What will UK PLCs look like now that we’ve left the EU?

Assessing the impact that Brexit will have on UK companies 

As the Withdrawal Agreement from 31st January has effectively extended trade negotiations between the UK and EU, uncertainty over the impact of Brexit on UK companies remains. While some negative impacts may yet be felt, particularly for some industries, the largest challenge for businesses currently is how to scenario plan, in order to withstand potential disruption. 


Industries that may be particularly affected include logistics, those with partnerships and reliance on EU companies and customers, the car industry and manufacturing, the latter currently largely relies on EU trade (approximately 2/3 of all imports and exports). 


That said, no industry operates within a vacuum so impact on particular industries will have a trickle effect on the economy and on other business within its supply chain.  


That’s not to say all is doom and gloom; those who best anticipate change and succession plan accordingly will fare best with potential upheaval. Some businesses may even see a boon; it’s incorrect to assume all impacts of Brexit will be negative.  


Either way it is imperative that UK business remains competitive which, although may seem counter-intuitive, will require continued investment – for example in product, technology and people. Businesses will need to be proactive in forging new territories and opportunities. 


Brexit impact on recruitment and interim management 


As before, uncertainty over what Brexit means for UK business can begin to change the shape of talent and resource management before those direct impacts are yet known. Uncertainty within a business, because of internal restrictions or external factors such as the market or industry-specific factors, often creates a larger need for interim managers. This means operational budgets can be kept lower, relying less on long-term commitment to permanent employees.  


Furthermore, the skillsets of interim managers may be particularly useful when considering Brexit and employment. Areas where there may be increased demand for finance and accounting professionals include: 

  • Change and transformation management 
  • Financial management including identifying sources for working capital and cash flow if required 
  • Business analysis and international tax to support new market penetration 
  • Financial modelling and pricing to determine costs under new customs duty regulations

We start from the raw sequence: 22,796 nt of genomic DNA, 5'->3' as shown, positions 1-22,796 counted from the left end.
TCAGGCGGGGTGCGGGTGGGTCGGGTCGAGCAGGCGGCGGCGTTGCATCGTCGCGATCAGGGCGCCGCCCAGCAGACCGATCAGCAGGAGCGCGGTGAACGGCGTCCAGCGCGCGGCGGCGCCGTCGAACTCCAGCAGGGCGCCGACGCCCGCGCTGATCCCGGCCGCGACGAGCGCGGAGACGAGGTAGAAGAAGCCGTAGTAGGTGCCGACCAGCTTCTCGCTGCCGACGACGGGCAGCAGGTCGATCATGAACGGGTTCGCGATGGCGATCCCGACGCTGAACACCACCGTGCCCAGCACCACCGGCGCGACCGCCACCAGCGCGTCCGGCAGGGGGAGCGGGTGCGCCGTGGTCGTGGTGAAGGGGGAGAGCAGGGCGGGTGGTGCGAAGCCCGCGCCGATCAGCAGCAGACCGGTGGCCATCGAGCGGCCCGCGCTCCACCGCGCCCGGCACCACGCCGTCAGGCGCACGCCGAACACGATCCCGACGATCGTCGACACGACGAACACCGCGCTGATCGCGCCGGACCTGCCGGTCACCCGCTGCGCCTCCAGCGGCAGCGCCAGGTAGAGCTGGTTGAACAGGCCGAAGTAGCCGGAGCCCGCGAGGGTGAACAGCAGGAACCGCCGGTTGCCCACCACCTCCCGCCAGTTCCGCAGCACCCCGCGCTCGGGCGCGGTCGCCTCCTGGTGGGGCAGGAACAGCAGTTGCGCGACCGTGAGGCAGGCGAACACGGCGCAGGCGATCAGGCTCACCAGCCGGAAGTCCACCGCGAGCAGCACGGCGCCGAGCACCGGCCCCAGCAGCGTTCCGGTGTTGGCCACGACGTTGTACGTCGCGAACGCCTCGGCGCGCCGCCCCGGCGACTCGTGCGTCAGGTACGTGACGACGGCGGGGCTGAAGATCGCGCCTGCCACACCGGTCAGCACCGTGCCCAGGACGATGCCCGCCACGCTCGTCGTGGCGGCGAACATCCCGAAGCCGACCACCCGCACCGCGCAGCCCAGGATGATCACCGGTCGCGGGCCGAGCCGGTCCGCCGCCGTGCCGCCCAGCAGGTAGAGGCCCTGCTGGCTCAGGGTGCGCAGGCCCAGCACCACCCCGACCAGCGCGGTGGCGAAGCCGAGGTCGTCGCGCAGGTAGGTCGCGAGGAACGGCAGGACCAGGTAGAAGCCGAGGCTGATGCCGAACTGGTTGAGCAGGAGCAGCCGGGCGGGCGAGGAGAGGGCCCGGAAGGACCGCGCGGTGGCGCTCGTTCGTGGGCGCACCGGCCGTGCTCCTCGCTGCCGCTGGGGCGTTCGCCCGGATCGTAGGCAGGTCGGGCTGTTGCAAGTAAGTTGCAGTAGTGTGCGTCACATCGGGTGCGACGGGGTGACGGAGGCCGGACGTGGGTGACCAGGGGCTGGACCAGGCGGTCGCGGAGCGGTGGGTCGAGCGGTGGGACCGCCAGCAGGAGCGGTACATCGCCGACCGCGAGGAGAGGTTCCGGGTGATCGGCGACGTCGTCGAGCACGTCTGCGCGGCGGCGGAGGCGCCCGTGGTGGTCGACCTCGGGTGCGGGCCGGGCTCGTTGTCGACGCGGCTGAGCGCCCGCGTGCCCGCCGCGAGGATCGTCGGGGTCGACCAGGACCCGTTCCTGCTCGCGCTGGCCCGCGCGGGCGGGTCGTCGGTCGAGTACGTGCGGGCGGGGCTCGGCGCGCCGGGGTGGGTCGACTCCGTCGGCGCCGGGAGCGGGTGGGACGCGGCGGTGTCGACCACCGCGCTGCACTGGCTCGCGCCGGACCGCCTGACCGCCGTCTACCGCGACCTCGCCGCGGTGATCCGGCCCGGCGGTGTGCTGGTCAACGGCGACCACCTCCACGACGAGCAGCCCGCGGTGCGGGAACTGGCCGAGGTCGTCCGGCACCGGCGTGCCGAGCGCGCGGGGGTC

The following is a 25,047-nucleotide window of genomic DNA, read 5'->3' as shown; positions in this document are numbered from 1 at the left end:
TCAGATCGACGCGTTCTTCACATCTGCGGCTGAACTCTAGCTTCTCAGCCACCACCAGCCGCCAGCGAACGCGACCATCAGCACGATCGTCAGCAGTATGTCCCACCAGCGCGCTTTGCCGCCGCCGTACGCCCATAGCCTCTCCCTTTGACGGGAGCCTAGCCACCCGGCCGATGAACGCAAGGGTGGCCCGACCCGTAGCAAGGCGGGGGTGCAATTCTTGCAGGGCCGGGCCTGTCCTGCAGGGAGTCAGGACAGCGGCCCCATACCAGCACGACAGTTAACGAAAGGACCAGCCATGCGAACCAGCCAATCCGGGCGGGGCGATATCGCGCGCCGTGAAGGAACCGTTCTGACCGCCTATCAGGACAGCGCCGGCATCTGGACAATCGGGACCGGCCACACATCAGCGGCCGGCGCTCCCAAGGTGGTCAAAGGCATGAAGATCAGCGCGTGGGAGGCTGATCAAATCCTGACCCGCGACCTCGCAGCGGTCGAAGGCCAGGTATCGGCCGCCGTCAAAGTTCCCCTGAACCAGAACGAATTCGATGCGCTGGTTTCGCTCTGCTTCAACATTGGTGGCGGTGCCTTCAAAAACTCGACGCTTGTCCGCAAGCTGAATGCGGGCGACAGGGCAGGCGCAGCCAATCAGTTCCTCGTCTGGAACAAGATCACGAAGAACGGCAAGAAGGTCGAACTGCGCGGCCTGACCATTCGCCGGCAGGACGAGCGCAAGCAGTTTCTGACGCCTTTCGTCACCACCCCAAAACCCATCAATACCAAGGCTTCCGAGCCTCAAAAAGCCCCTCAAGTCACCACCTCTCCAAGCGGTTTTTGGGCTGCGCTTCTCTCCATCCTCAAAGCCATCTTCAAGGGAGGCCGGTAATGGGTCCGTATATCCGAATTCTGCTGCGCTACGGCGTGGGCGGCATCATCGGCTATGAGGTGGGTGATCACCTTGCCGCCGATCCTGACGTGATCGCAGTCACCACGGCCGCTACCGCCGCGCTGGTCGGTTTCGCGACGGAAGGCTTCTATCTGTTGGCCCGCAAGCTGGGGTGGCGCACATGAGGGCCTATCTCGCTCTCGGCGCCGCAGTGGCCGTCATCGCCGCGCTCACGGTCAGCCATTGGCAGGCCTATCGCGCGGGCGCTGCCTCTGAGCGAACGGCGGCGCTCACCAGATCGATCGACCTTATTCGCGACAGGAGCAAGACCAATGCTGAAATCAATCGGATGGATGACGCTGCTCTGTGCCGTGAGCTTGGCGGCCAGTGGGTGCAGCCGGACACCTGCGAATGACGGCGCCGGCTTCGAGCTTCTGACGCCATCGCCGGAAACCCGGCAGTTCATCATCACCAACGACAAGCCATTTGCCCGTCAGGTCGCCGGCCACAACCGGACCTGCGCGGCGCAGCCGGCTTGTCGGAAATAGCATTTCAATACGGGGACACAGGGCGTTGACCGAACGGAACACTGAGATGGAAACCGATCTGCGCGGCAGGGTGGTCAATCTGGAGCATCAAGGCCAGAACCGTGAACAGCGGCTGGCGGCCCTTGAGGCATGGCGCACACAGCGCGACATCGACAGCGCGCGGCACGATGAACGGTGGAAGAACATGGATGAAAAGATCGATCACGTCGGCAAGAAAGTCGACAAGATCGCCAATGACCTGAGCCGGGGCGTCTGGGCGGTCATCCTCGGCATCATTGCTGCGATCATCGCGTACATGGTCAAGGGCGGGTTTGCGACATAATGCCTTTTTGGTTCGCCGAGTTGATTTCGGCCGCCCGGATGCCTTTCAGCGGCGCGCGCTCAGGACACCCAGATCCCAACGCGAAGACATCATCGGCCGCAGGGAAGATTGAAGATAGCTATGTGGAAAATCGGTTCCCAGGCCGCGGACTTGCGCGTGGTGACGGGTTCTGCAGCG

• Regulation & tax, including adhering to new EU regulations like IFRS 9, 15, 16 and 17 whilst sitting outside of EU jurisdiction 
  • Contracts management to ensure that international terms and conditions of service reflect whether you are an international exporter or importer 
  • Corporate reporting to disclose how the business is addressing risks and opportunities from Brexit, including how the business will handle uncertainties 
  • Corporate reporting to prepare UK GAAP FRS 102 accounts, reflecting an uncertain Brexit outcome 
  • Auditing including approaching an audit before Brexit as well as a deal/no deal situation 
  • Technology, AI and predictive analytics to accelerate digital transformation and offset potential losses in other areas/departments 

Uncertainty over job security may mean fewer executives consider or remain within interim management, however, the ongoing skills shortage – particularly within accountancy and finance – will continue to drive opportunity for those in the sector. This could mean increased contract opportunities for interim managers as demand for skilled professionals is set to outweigh supply.  


Will this mean more assignments for interim managers? 

Given the possibility of reduced headcount budgets and the need for specialist, short-term skillsets it’s likely the need for interim management in the current and foreseeable climate will increase.  

How will this affect clients requiring interim management? 

Specialist, competent interim managers will be harder to source, as demand increases and with potential contraction of the workforce. Businesses must remain an attractive proposition to secure the best staff. Trusted relationships with interim management providers will become ever more important.  


If the effect of Brexit is creating more challenges than opportunities, please get in touch – we represent some of the most highly skilled and experienced interim managers who can help you find certainty out of uncertainty.  


Submit your interest as an interim manager